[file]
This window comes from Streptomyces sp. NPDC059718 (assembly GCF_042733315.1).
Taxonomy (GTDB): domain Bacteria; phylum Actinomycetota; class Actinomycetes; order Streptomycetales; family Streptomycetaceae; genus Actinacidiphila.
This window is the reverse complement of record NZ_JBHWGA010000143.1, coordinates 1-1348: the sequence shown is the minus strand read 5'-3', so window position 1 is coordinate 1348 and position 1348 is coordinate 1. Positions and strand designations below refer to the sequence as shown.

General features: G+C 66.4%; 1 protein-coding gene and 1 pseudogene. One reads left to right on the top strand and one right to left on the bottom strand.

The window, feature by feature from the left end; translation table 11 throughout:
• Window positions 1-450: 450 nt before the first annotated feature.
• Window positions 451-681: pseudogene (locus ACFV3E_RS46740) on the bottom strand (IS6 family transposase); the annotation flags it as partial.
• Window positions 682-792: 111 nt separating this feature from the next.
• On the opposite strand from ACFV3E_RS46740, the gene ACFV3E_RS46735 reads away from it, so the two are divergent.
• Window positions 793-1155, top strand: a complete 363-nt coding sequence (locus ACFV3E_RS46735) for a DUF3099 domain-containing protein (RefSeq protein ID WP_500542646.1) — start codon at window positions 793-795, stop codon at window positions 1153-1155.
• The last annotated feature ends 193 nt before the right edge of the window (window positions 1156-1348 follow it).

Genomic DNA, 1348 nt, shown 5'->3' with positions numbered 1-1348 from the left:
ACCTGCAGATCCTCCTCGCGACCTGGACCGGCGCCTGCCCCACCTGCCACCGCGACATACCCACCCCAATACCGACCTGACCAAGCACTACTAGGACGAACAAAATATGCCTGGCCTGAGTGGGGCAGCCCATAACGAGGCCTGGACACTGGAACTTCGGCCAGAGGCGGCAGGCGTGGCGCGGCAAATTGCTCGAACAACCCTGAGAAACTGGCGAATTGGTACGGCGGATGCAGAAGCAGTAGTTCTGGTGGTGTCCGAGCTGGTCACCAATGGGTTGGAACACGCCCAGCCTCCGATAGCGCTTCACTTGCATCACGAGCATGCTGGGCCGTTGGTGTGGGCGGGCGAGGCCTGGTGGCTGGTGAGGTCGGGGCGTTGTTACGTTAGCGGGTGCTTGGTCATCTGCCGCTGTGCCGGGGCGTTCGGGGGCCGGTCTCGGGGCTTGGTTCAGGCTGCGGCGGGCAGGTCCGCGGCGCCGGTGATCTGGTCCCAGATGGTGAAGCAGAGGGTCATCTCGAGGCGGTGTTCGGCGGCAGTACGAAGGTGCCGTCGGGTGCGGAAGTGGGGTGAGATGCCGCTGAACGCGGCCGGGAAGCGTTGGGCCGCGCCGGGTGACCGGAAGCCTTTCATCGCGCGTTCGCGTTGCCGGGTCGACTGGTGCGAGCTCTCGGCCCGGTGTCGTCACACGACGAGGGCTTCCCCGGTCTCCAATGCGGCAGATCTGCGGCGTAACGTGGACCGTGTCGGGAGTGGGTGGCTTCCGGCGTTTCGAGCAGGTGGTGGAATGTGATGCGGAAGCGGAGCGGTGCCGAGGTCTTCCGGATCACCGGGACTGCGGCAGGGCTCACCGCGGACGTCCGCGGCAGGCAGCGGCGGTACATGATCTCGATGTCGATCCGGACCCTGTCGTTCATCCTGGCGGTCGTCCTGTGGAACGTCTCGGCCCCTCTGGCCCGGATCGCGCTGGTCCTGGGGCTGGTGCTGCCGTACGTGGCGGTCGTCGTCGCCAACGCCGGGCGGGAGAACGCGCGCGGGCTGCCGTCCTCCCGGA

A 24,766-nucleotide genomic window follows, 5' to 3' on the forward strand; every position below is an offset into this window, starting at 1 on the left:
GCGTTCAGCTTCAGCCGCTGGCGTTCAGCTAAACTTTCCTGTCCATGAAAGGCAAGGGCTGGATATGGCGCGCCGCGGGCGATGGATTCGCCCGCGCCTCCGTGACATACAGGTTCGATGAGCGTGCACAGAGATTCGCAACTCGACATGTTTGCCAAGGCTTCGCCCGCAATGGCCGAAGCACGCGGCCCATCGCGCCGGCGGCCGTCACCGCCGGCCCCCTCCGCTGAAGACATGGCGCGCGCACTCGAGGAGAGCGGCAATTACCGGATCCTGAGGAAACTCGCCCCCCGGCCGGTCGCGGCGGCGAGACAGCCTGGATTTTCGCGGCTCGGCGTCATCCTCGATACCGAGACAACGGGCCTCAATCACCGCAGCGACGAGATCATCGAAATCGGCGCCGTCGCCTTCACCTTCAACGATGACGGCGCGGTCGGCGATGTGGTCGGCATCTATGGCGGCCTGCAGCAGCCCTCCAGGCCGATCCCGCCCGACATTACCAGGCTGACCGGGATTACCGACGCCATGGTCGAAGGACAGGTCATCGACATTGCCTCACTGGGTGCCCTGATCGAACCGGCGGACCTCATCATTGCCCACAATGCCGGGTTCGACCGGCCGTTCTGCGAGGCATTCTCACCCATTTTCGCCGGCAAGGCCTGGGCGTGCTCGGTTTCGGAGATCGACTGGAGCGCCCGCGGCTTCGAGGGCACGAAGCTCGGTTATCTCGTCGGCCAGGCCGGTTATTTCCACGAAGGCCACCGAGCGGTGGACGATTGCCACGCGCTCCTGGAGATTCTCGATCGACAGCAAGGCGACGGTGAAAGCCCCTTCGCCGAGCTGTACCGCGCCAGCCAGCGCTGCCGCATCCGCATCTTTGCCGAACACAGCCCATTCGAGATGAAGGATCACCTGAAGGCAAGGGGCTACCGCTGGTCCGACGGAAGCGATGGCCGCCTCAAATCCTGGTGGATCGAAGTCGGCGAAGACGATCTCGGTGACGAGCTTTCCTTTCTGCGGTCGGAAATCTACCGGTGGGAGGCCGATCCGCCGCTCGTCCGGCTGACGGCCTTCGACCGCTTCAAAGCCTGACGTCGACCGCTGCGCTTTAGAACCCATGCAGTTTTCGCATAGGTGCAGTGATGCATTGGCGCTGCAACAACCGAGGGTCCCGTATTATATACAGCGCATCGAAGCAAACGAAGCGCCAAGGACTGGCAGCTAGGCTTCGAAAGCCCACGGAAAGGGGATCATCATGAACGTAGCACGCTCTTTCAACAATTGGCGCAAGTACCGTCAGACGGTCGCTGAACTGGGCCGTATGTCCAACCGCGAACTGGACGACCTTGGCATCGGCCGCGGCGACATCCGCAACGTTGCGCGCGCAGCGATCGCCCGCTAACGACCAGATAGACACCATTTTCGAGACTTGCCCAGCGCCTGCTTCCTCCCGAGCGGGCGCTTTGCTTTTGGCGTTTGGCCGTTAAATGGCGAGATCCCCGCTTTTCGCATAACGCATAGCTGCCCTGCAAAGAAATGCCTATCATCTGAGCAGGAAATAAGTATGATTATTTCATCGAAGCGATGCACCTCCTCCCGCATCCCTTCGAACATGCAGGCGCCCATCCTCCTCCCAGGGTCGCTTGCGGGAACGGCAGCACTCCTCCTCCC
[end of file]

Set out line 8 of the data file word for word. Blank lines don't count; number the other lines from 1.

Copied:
• Window positions 682-792: 111 nt separating this feature from the next.